Wednesday, 31 October 2012

Planned mandatory mosques law may cause polarisation, says Sabah church group



The Putra Mosque is seen shrouded with smog in Putrajaya June 12, 2009. — Reuters pic
KUALA LUMPUR, Oct 31 ― An influential Sabah Christian group has objected to a proposed state law that will make it compulsory for mosques to be built in new housing areas, saying such a move may drive a bigger wedge between Muslims and non-Muslims in the Borneo state.
The National Fellowship (NECF) Commission on Sabah Affairs (COSA) said that the proposal for such a blanket policy was misguided as there has never been any problem in gaining approval for the building of mosques and Muslim prayer halls in the state, unlike for non-Muslim places of worship that it says have been subjected to unnecessary delays in obtaining approval for their building plans and in land acquisition applications.
NECF-COSA chairman Reverend Datuk Jerry Dusing said the current building by-laws are already working and saw no necessity for a change in the status quo
“Why put (the building of mosques as) mandatory, as if Malaysia is only (made up of practitioners of) one kind of religion?” he told The Malaysian Insider after the NECF-COSA issued a media statement to highlight the issue.
Sabah Assistant Finance Minister Datuk Tawfiq Abu Bakar Titingan had proposed that local authorities enforce the requirement of providing a mosque site for each low- and medium-cost housing project in Sabah to ensure Muslims residents could carry out their religious obligations with ease, state news agency Bernama had reported on September 21.
Dusing, who is also president of the Sabah branch of Sidang Injil Borneo (SIB), said church leaders had not been consulted prior to the proposal and only recently found out about it from reading newspaper reports.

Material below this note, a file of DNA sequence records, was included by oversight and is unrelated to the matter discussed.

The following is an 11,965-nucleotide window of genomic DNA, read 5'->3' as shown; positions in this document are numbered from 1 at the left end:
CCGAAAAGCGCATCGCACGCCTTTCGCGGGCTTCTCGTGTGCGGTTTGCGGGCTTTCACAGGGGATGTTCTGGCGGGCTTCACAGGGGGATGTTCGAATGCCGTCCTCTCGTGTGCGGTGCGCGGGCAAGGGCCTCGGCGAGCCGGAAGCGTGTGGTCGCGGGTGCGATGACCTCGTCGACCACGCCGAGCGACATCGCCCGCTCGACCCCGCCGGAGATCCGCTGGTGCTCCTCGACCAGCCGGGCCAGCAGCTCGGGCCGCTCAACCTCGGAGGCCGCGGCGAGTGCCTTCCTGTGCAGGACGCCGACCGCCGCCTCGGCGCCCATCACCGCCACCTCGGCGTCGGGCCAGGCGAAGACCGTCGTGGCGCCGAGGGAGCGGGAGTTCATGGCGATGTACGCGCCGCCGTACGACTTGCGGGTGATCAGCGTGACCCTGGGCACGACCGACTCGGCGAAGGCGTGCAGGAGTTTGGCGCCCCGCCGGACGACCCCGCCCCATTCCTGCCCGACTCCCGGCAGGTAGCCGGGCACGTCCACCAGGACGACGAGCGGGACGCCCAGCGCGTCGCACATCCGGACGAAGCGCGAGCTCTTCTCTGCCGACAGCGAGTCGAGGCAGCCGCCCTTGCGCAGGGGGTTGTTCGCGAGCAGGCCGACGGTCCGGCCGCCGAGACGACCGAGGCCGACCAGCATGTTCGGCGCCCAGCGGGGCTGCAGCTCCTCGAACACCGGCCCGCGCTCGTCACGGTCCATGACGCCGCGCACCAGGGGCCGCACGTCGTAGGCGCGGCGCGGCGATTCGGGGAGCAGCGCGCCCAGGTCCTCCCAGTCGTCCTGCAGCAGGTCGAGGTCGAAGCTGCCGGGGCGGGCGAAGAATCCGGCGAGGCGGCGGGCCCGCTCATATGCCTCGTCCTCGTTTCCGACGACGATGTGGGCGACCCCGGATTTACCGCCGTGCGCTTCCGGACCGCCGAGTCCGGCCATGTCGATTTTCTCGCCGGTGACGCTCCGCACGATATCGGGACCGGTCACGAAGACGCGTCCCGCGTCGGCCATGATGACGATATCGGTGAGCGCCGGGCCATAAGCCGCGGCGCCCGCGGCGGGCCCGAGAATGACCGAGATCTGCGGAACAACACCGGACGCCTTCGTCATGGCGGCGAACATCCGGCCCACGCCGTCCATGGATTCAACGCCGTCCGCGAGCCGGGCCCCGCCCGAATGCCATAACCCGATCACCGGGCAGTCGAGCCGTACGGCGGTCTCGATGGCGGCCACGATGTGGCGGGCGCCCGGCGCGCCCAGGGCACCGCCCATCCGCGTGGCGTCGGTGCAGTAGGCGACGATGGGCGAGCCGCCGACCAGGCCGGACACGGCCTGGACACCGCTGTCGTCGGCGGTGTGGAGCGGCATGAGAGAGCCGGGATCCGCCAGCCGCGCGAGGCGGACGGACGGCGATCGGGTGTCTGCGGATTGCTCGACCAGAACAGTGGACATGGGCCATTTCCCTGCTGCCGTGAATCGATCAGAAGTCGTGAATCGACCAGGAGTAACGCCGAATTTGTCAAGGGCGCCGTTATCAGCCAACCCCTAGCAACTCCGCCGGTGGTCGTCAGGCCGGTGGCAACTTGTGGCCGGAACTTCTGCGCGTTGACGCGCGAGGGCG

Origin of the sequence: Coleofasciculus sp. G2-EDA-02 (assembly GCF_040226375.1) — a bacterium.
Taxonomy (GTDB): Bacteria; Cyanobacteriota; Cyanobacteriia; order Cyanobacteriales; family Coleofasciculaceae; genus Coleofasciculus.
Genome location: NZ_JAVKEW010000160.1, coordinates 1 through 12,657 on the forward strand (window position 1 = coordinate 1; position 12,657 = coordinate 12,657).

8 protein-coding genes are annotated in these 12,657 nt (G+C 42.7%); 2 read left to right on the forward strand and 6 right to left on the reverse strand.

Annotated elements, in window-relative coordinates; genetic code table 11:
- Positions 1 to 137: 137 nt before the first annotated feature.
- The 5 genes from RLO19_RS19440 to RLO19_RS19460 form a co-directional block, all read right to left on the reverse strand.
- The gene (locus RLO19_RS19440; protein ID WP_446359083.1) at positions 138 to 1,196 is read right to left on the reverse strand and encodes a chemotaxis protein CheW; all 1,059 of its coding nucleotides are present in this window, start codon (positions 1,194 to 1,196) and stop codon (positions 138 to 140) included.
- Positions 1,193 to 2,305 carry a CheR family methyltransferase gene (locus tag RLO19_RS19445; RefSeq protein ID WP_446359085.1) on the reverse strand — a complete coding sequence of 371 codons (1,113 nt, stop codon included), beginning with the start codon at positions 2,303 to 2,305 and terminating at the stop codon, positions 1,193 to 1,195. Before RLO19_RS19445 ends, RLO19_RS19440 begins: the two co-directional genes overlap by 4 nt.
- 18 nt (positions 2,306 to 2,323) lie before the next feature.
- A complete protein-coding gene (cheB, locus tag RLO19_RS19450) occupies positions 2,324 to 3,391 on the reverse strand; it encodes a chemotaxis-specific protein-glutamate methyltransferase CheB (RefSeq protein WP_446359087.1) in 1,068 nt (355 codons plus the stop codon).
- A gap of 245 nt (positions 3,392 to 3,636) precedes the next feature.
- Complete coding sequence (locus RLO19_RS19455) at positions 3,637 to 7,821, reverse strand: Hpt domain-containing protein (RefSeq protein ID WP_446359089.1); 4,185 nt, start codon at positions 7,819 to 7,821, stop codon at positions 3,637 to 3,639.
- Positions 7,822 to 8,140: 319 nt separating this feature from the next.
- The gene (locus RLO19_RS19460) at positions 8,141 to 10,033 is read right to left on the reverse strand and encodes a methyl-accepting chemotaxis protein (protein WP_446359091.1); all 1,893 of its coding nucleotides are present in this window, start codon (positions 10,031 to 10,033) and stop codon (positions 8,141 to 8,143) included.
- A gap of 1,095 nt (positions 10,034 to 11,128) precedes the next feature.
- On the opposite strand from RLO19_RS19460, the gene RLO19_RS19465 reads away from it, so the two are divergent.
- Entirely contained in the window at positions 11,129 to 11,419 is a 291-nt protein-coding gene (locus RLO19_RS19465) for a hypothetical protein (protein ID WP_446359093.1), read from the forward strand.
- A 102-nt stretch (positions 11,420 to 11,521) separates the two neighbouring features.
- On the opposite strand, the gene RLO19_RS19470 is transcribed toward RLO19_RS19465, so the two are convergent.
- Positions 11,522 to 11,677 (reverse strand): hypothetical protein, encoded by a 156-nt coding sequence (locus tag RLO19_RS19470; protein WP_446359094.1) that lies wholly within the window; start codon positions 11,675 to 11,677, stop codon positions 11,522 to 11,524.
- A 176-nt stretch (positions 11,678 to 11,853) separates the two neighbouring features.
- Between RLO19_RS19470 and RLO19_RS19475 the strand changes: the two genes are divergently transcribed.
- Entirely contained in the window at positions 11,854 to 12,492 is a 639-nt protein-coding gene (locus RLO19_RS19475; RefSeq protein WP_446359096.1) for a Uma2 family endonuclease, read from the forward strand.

He said that previously, the state government would seek the views of the different religious groups before making a decision on such a “sensitive matter”.
He pointed to the 2007 controversy over the construction of a 108-foot high statue of Mazu ― as Taoists in Sabah call the patron deity protecting seafarers ― in mainly Muslim Kudat, a coastal town in the northern tip of Sabah
He claimed the Sabah chief minister had discussed the matter with the different religious group leaders before deciding to cancel its approval first granted to the project in 2006.
Dusing also said the state Barisan Nasional (BN) government had consulted church leaders when Muslims wanted to build a mosque in Penampang, which had met with objections as the western Sabah town was predominantly Christian.
“Rather than making it mandatory, wouldn’t it be better to have a discussion first to see the views of all religious groups and go on an approval process? Let those in the local authority decide,” he said, adding that NECF-COSA was also concerned that non-Muslim house buyers may eventually end up having to shoulder the added cost to build the mosques passed on to them by developers.
Muslims make up some 60 per cent of Malaysia’s 28 million population, but the country’s 9 per cent Christian minority mostly hail from Sabah and Sarawak, considered the “fixed deposit” vote bank for the ruling BN coalition.
The Christian community there has grown increasingly vocal in recent years in standing up for what it perceives as an encroachment on their constitutional religious rights following the continued legal tussle over the use of the word “Allah”; the Catholic Church was barred from publishing the word in its weekly newspaper despite it being allowed to do so following a High Court decision on December 31, 2009.
Last year, shipments of the al-kitab, the Malay-language Bible catering to the Bahasa Malaysia-speaking Bumiputera Christians, were blocked or confiscated at ports, before the government finally bowed to pressure.

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